The GlobalHigherEd weblog is edited by Kris Olds (Professor, University of Wisconsin-Madison) and Susan Robertson (Professor, University of Bristol). Please note, however, that views and opinions in this blog are personal and are not formally sanctioned by any of the above institutions, including the University of Wisconsin-Madison and the University of Bristol, unless formally presented as such (e.g., presidents of universities who craft guest entries).
GlobalHigherEd was established on 1 September 2007 and receives approximately 10-14,000 visits per month from people based around the world. To date, these people tend to be associated with institutions including consulting firms, credit rating agencies, foundations and funding councils, higher education associations, the media, ministries and associated development agencies, multilateral agencies, and universities (including students, administrators and faculty). Link here for a ClustrMap of GlobalHigherEd‘s readers. A complementary Twitter feed was set up on 16 October 2009 and can be followed here: http://twitter.com/globalhighered. Finally, we began cross-posting all entries on Inside Higher Ed as of 16 June 2010.
The GlobalHigherEd weblog and Twitter feed are both designed to highlight and then archive information about new developments (e.g., a new policy or development project), resources (e.g., reports, websites), analytical networks, and so on, so as to better track what is happening with respect to the construction of new globalized knowledge/spaces. We are interested in how and why new knowledge and new spaces (including socio-technical networks) are being developed in association with the emergence of the ‘knowledge economy’, and what the implications of this complex development process are, especially for global public affairs. Three examples of relatively territorialized knowledge spaces are Qatar Education City, Singapore’s ‘Global Schoolhouse’, and the European Higher Education Area, though even in these cases they are fundamentally dependent upon extra-territorial relations and linkages (e.g., see the Singapore-MIT Alliance). Examples of relatively more networked spaces of knowledge production include the Erasmus Mundus programme, and university consortia like the Worldwide Universities Network (WUN) or the International Alliance of Research Universities (IARU). There are also a myriad of fascinating and rarely examined spaces of knowledge production (e.g., non-profit think tanks, private research centres and universities) such as Renaissance Technologies‘ 50 acre campus in East Setauket, NY, described in the Financial Times (“The billion dollar boffin”) on 27 April 2007 as:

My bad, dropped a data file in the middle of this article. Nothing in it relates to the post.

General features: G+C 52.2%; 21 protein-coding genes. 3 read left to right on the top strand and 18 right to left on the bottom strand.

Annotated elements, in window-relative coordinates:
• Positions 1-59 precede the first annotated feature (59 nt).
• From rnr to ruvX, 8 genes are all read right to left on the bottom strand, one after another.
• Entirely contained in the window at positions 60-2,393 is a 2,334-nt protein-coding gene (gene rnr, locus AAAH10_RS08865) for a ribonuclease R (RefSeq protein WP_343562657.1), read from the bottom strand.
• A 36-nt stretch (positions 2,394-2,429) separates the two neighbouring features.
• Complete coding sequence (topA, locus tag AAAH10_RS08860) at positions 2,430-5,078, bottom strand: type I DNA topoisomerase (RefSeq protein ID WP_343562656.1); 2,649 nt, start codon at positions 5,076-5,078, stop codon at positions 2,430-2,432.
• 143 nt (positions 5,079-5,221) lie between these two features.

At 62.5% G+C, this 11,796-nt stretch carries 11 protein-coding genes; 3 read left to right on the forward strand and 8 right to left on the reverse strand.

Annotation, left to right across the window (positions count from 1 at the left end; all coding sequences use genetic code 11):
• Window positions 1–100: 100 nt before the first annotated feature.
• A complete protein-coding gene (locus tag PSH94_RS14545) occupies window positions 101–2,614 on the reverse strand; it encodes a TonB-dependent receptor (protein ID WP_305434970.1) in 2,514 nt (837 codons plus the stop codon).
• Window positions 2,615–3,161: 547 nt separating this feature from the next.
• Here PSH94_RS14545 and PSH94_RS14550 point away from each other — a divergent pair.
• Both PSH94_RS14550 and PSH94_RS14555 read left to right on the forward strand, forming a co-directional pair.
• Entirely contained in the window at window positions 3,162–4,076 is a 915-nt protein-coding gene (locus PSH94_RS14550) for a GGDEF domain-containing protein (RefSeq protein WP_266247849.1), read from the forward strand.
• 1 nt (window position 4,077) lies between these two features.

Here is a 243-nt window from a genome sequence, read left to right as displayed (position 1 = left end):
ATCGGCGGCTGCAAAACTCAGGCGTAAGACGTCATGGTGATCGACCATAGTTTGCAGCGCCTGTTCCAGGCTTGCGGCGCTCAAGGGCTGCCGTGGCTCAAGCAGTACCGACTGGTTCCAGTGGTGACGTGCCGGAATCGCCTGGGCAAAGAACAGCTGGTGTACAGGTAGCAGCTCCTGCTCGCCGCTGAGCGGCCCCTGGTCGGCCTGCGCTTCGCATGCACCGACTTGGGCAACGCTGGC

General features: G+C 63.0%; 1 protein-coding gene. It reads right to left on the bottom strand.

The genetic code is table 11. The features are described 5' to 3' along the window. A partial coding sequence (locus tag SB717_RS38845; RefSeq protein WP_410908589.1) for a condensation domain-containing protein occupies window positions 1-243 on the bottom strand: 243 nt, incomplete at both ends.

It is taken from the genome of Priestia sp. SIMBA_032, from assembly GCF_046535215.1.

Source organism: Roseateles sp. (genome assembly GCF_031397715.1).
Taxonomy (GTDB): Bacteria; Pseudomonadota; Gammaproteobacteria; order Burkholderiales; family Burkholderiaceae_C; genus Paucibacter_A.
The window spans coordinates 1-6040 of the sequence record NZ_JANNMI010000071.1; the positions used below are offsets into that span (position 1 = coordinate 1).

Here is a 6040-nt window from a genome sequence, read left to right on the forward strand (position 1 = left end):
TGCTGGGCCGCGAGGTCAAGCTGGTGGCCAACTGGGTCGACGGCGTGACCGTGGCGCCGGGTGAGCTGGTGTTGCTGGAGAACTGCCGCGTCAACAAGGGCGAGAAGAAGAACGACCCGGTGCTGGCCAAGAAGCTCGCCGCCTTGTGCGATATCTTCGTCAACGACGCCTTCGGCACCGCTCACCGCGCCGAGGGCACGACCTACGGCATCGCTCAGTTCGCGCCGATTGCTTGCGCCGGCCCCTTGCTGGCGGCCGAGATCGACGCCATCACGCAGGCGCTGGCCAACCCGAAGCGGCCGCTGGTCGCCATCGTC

as a cross between a university campus and the Pentagon, featuring a gym, a library, a tennis court and an auditorium that hosts academic lectures on topics with little connection to finance. On this campus, and at Renaissance’s office in Manhattan, Mr Simons and his army of PhD’s gather mountains of data on every conceivable security and futures contract and search for patterns, or “signals” that will tell them what is going to happen and when.
We used to bounce emails around about such developments titled ‘FYI’ but they always seemed to disappear into the ether! We hope that the GlobalHigherEd blog and Twitter site will act as an accessible archive of information about such developments, both for ourselves and also for other people (regardless of location or institutional base) with complementary interests. Given the nature of many of our subscribers — who cannot go ‘on the record’ without first vetting their comments– we are not expecting a lot of commentary and feedback though we always welcome it should you feel the urge.
Please note that the window of time regarding ‘new’ developments that we are working with is 1-2 months back from the date of the most recent entry on the blog, though there will inevitably be a considerable number of ‘new news’ updates too. Periodic ‘mini-analyses’ will also be developed on important themes and institutions. More generally it is our intention that GlobalHigherEd function as an open, inclusive, free and conducive space for thinking about the globalization of higher education and research.